Anyone who is familiar with British political history, or has simply watched too much V for Vendetta, knows Guy Fawkes. The man apprehended with a massive stockpile of gunpowder beneath the House of Lords in 1605, Fawkes was tortured and killed, leaving behind the macabre refrain to "remember, remember the fifth of November, the Gunpowder Treason and Plot." However, it is often a misconception that Fawkes was simply an anarchist with a penchant for explosives, and his legacy surprisingly extends beyond an annual burning of his likeness. For example...
1. He wasn't an anarchist.
Despite the idealization Fawkes has received by the aforementioned graphic novel/movie, he did not attempt to blow up Parliament to destroy the government, but rather to reinstate the old one. Following England's split with Catholic Church in 1534, the Pope excommunicated the monarchy. Fawkes, who had converted to Catholicism at age 16, was disgusted by this and essentially served as a reactionary terrorist by attempting to destroy King James I and other political elites.
2. The plot probably would have failed anyway.
When the unlit gunpowder was moved from beneath Parliament to the Tower of London, it was discovered that the gunpowder had been left to sit too long, and had separated into its completely harmless chemical components. As Parliament had originally planned to meet earlier, but postponed the session due to a resurgence of the bubonic plague, the gunpowder had been in the cellar for almost six months, rendering it useless.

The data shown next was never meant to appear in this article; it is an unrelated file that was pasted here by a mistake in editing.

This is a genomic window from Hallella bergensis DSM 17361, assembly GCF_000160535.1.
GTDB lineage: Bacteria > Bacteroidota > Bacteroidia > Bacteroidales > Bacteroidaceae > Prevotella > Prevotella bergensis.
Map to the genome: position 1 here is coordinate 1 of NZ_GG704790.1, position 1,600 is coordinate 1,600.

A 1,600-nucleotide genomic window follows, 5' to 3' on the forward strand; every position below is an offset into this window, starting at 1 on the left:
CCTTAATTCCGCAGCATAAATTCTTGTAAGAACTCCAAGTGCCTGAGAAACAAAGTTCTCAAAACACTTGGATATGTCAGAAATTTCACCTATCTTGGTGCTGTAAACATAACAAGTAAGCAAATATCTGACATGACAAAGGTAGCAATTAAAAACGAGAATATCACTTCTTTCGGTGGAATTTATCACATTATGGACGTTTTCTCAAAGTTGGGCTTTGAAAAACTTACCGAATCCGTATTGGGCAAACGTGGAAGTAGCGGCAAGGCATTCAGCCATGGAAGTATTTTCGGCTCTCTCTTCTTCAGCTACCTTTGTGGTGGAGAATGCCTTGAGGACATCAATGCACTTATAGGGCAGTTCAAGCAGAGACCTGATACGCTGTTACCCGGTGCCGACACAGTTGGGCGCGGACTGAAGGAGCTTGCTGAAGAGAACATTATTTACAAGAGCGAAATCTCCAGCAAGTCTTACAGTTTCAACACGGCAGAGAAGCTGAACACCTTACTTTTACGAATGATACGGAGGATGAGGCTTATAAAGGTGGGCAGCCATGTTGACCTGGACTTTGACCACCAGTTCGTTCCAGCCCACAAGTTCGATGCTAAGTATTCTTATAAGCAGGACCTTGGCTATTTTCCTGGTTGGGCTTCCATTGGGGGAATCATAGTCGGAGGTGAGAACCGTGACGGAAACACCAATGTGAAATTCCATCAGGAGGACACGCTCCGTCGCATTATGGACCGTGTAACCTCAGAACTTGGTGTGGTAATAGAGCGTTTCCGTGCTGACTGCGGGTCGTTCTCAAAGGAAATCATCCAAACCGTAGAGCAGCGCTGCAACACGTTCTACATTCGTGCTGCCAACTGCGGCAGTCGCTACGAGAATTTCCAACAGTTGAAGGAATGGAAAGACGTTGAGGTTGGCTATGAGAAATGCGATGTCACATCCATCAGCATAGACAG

3. Fawkes' execution makes lethal injection seem pleasant.
After being pronounced guilty of high treason in what was essentially a show trial, Fawkes was sentenced to death by being hanged, drawn and quartered. This was carried out by cutting off the condemned's genitals and burning them "before their faces," followed by disembowelment and finally decapitation. However, Fawkes was able to jump off the scaffold with the noose on, causing his neck to break and killing him. Thus he was spared the nastier parts of the exeution. Ironically, the attorney general later complimented King James on "his admirable clemency and moderation."
4. Originally, an effigy of the pope was burned for festivities.
Due to popular anti-Catholic sentiment, in the American colonies November 5 became known as "Pope Day," and was celebrated by burning an effigy of His Holiness. After George Washington publicly denounced the holiday as offensive to Canadian Catholic allies, the tradition died altogether in the Americas, while the effigy of Fawkes became the main one burned in England.
5. An English village celebrates the holiday by racing with flaming tar barrels.
Dating back to the 17th century, every Guy Fawkes Day, residents of Ottery St. Mary will partake in this highly flammable event. While its origins are unclear — theories range from a pagan ritual to a connection with Fawkes' gunpowder — the race through city streets is a boon for the town's treasury, drawing nearly 20,000 visitors annually.
6. Fawkes has an island named after him.
Isla Guy Fawkes is located among Ecuador's Galápagos Islands and, though uninhabited, serves as a launching point for divers due to the coral reefs nearby. What's more, Fawkes serves as the namesake for a national park in New South Wales, Australia, as it was first explored on November 5.
7. He ranks #30 on a list of British heroes.
Despite being arrested for high treason, Fawkes was selected as the 30th greatest British hero in a 2002 national BBC poll. Coming in ahead of David Beckham, Henry VIII, Charles Dickens, and a number of other notable Britons, Fawkes' election may have been primarily due to the collective humor of the British populace, but is primarily a nod to his enduring role in British culture today.